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The Match-Makers of the East End.

The Match-Makers of the East End.
The Match-Makers of the East End.
© National Maritime Museum, London
Repro ID: H5010_20030924144457
Description: Matchmaking was one of several trades that made use of the port, the river or the canals. The principal match firm was that of Bryant and May in Bow, scene of the landmark strike of 1888. This artists impression of the matchgirls at work is something of a romanticisation. In reality, the women often worked fourteen hours a day for a wage of less than five shillings a week. However, they did not always receive their full wage because of a system of fines imposed by the management. Offences included talking, dropping matches or going to the toilet without permission. If workers were late, they were fined a half-day's pay. The health of the women was also affected by the phosphorous that they used to make the matches. This caused yellowing of the skin and hair loss and 'phossy jaw', a form of bone cancer. In June 1888, Annie Besant wrote an article in her newspaper, 'The Link', entitled 'White Slavery in London', that complained about the way the women at Bryant & May were treated. The company reacted by attempting to force their workers to sign a statement that they were happy with their working conditions. When a group of women refused to sign, the organisers of the group was sacked. The response was immediate; 1400 of the women at Bryant & May went on strike. The women at the company also decided to form a Matchgirls' Union and Besant agreed to become its leader. After three weeks the company announced that it was willing to re-employ the dismissed women and would also bring an end to the fines system. The women accepted the terms and returned in triumph. The Bryant & May dispute was the first strike by unorganized workers to gain national publicity. It also inspired the formation of unions all over the country.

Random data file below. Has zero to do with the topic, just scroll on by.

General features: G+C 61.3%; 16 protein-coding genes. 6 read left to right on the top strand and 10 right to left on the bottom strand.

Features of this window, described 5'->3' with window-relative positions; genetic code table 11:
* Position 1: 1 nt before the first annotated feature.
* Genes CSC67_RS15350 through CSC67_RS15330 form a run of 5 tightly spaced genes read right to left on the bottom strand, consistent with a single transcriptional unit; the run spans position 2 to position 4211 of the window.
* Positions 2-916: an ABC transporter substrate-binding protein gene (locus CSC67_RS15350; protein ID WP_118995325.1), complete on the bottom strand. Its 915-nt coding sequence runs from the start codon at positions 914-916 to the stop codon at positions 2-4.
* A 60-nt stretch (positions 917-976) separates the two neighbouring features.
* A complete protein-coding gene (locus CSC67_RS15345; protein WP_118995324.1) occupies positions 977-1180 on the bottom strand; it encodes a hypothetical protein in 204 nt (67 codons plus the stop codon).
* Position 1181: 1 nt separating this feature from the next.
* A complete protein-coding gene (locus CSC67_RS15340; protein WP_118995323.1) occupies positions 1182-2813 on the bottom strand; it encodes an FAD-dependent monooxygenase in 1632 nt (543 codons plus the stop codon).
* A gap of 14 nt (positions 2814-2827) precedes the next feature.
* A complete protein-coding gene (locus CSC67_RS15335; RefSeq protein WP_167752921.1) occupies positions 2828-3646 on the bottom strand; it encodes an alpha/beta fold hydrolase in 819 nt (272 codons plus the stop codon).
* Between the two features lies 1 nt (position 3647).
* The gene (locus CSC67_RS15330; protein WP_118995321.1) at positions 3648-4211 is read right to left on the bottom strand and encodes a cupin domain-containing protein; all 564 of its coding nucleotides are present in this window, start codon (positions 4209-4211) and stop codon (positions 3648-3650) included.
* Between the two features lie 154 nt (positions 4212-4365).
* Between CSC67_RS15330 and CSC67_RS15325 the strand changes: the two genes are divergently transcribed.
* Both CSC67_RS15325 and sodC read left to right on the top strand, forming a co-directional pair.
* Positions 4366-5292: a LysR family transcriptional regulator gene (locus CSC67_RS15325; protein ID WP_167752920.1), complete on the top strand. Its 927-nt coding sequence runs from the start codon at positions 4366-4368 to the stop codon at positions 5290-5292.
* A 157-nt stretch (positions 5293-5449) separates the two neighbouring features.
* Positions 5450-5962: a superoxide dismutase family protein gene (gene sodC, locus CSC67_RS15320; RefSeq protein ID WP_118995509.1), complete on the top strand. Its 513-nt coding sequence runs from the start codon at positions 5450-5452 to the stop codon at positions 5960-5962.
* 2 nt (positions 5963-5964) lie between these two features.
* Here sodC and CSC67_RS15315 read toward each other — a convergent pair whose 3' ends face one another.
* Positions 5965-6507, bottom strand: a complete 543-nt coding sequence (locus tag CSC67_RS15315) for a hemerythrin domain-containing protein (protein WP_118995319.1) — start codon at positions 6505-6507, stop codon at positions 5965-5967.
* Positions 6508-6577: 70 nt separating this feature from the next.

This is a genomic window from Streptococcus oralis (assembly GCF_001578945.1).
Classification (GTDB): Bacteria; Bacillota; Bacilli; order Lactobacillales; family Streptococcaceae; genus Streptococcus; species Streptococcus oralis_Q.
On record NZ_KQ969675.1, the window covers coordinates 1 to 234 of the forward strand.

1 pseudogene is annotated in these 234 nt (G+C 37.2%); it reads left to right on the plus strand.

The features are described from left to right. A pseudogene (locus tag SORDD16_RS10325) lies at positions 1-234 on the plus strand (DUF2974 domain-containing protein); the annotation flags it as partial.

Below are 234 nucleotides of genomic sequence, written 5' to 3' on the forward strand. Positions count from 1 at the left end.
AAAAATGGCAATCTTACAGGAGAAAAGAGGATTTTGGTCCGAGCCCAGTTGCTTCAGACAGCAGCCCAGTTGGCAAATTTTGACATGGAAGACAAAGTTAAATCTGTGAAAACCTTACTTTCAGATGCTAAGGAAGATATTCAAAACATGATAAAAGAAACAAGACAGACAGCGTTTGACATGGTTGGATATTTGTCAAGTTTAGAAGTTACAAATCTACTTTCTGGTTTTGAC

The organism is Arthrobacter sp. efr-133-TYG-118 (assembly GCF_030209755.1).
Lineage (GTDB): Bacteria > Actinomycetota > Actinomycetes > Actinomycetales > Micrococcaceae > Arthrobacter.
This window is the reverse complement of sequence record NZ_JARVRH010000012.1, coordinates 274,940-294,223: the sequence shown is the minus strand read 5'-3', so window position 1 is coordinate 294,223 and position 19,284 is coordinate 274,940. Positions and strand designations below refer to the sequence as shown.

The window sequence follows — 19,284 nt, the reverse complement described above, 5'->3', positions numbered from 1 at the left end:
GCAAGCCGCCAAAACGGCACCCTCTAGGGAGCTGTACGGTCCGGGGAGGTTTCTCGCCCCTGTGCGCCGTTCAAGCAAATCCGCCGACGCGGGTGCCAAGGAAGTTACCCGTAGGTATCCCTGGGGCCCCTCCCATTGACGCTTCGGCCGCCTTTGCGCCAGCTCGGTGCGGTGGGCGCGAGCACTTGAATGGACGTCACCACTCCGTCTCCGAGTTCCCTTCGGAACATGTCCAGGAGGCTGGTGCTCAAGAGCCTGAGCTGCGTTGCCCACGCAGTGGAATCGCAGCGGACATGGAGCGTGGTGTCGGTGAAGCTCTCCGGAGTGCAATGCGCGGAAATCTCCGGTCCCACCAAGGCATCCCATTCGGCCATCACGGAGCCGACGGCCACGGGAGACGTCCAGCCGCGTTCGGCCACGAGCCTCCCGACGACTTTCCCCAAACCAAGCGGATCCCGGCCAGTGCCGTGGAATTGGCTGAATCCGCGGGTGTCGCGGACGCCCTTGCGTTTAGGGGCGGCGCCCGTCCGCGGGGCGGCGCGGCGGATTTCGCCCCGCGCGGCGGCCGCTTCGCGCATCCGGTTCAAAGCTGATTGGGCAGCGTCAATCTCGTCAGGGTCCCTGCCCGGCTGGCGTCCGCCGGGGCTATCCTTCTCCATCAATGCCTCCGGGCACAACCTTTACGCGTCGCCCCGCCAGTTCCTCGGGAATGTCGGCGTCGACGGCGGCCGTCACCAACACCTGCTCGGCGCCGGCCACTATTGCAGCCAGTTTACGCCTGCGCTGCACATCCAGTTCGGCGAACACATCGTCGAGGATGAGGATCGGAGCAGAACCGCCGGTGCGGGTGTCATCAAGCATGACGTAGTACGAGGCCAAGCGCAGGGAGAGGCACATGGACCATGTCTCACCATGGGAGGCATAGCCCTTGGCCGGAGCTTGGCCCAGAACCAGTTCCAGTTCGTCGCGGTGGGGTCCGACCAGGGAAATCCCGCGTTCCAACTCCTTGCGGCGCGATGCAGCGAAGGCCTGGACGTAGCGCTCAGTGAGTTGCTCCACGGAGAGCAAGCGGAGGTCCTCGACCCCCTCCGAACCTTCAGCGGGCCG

Creator: The Graphic
Date: 20 May 1871
Credit line: Tower Hamlets Local History Library
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National Maritime Museum/Royal Observatory GreenwichNew Opportunities Fund 
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